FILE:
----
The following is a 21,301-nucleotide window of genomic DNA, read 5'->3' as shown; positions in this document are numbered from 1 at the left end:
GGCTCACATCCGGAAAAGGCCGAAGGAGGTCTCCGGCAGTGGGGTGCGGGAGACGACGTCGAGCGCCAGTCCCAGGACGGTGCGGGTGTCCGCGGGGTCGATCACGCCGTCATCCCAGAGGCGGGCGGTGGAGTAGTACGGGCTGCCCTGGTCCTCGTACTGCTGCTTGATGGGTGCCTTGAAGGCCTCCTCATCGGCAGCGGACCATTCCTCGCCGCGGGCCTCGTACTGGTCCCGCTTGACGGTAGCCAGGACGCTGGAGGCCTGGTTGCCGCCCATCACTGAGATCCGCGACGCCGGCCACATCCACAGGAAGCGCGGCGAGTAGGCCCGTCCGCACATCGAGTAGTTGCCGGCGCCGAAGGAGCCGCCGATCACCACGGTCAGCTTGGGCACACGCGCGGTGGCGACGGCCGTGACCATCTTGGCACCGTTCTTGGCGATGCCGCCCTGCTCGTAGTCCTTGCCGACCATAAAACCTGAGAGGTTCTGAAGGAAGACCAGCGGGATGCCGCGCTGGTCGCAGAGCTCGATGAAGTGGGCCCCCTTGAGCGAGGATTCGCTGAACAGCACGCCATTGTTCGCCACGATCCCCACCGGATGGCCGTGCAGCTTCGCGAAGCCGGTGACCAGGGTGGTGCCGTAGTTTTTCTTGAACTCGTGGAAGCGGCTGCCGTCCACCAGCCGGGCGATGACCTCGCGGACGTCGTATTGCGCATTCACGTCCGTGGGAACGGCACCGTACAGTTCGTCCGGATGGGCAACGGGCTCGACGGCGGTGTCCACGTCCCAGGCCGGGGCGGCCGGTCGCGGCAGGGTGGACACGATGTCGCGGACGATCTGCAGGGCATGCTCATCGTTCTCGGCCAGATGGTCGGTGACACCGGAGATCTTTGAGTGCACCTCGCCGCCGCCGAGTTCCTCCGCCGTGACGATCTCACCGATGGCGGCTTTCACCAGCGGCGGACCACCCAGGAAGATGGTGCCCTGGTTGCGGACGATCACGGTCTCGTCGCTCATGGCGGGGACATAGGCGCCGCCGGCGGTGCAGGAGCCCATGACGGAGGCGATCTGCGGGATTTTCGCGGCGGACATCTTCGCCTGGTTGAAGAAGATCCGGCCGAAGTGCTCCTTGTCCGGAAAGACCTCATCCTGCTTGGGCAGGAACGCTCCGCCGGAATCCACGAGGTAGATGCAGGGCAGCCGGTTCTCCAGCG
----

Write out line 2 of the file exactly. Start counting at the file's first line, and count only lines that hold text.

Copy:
GGCTCACATCCGGAAAAGGCCGAAGGAGGTCTCCGGCAGTGGGGTGCGGGAGACGACGTCGAGCGCCAGTCCCAGGACGGTGCGGGTGTCCGCGGGGTCGATCACGCCGTCATCCCAGAGGCGGGCGGTGGAGTAGTACGGGCTGCCCTGGTCCTCGTACTGCTGCTTGATGGGTGCCTTGAAGGCCTCCTCATCGGCAGCGGACCATTCCTCGCCGCGGGCCTCGTACTGGTCCCGCTTGACGGTAGCCAGGACGCTGGAGGCCTGGTTGCCGCCCATCACTGAGATCCGCGACGCCGGCCACATCCACAGGAAGCGCGGCGAGTAGGCCCGTCCGCACATCGAGTAGTTGCCGGCGCCGAAGGAGCCGCCGATCACCACGGTCAGCTTGGGCACACGCGCGGTGGCGACGGCCGTGACCATCTTGGCACCGTTCTTGGCGATGCCGCCCTGCTCGTAGTCCTTGCCGACCATAAAACCTGAGAGGTTCTGAAGGAAGACCAGCGGGATGCCGCGCTGGTCGCAGAGCTCGATGAAGTGGGCCCCCTTGAGCGAGGATTCGCTGAACAGCACGCCATTGTTCGCCACGATCCCCACCGGATGGCCGTGCAGCTTCGCGAAGCCGGTGACCAGGGTGGTGCCGTAGTTTTTCTTGAACTCGTGGAAGCGGCTGCCGTCCACCAGCCGGGCGATGACCTCGCGGACGTCGTATTGCGCATTCACGTCCGTGGGAACGGCACCGTACAGTTCGTCCGGATGGGCAACGGGCTCGACGGCGGTGTCCACGTCCCAGGCCGGGGCGGCCGGTCGCGGCAGGGTGGACACGATGTCGCGGACGATCTGCAGGGCATGCTCATCGTTCTCGGCCAGATGGTCGGTGACACCGGAGATCTTTGAGTGCACCTCGCCGCCGCCGAGTTCCTCCGCCGTGACGATCTCACCGATGGCGGCTTTCACCAGCGGCGGACCACCCAGGAAGATGGTGCCCTGGTTGCGGACGATCACGGTCTCGTCGCTCATGGCGGGGACATAGGCGCCGCCGGCGGTGCAGGAGCCCATGACGGAGGCGATCTGCGGGATTTTCGCGGCGGACATCTTCGCCTGGTTGAAGAAGATCCGGCCGAAGTGCTCCTTGTCCGGAAAGACCTCATCCTGCTTGGGCAGGAACGCTCCGCCGGAATCCACGAGGTAGATGCAGGGCAGCCGGTTCTCCAGCG